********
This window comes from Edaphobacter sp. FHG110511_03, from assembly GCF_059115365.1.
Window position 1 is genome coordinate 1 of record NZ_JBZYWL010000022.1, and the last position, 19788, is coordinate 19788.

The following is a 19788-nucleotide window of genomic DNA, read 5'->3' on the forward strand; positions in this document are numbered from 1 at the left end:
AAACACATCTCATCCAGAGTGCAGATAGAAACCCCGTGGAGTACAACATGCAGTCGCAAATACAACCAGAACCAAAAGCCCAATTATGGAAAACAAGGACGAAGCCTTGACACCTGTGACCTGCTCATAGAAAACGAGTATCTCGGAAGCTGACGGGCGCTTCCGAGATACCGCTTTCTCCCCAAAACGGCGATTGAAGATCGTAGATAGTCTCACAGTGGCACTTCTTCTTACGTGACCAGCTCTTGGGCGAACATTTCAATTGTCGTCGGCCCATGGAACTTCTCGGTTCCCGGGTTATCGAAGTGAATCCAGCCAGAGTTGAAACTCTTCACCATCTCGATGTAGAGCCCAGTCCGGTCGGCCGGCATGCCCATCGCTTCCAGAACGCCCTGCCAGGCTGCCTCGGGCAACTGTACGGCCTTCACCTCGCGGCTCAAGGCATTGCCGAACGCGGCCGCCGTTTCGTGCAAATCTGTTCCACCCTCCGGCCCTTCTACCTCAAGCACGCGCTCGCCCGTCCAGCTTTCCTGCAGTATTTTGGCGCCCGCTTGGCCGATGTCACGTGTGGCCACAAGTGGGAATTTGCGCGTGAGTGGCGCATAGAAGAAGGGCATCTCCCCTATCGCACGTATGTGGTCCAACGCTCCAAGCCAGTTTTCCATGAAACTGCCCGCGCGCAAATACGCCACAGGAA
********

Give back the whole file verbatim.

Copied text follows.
This window comes from Edaphobacter sp. FHG110511_03, from assembly GCF_059115365.1.
Window position 1 is genome coordinate 1 of record NZ_JBZYWL010000022.1, and the last position, 19788, is coordinate 19788.

The following is a 19788-nucleotide window of genomic DNA, read 5'->3' on the forward strand; positions in this document are numbered from 1 at the left end:
AAACACATCTCATCCAGAGTGCAGATAGAAACCCCGTGGAGTACAACATGCAGTCGCAAATACAACCAGAACCAAAAGCCCAATTATGGAAAACAAGGACGAAGCCTTGACACCTGTGACCTGCTCATAGAAAACGAGTATCTCGGAAGCTGACGGGCGCTTCCGAGATACCGCTTTCTCCCCAAAACGGCGATTGAAGATCGTAGATAGTCTCACAGTGGCACTTCTTCTTACGTGACCAGCTCTTGGGCGAACATTTCAATTGTCGTCGGCCCATGGAACTTCTCGGTTCCCGGGTTATCGAAGTGAATCCAGCCAGAGTTGAAACTCTTCACCATCTCGATGTAGAGCCCAGTCCGGTCGGCCGGCATGCCCATCGCTTCCAGAACGCCCTGCCAGGCTGCCTCGGGCAACTGTACGGCCTTCACCTCGCGGCTCAAGGCATTGCCGAACGCGGCCGCCGTTTCGTGCAAATCTGTTCCACCCTCCGGCCCTTCTACCTCAAGCACGCGCTCGCCCGTCCAGCTTTCCTGCAGTATTTTGGCGCCCGCTTGGCCGATGTCACGTGTGGCCACAAGTGGGAATTTGCGCGTGAGTGGCGCATAGAAGAAGGGCATCTCCCCTATCGCACGTATGTGGTCCAACGCTCCAAGCCAGTTTTCCATGAAACTGCCCGCGCGCAAATACGCCACAGGAA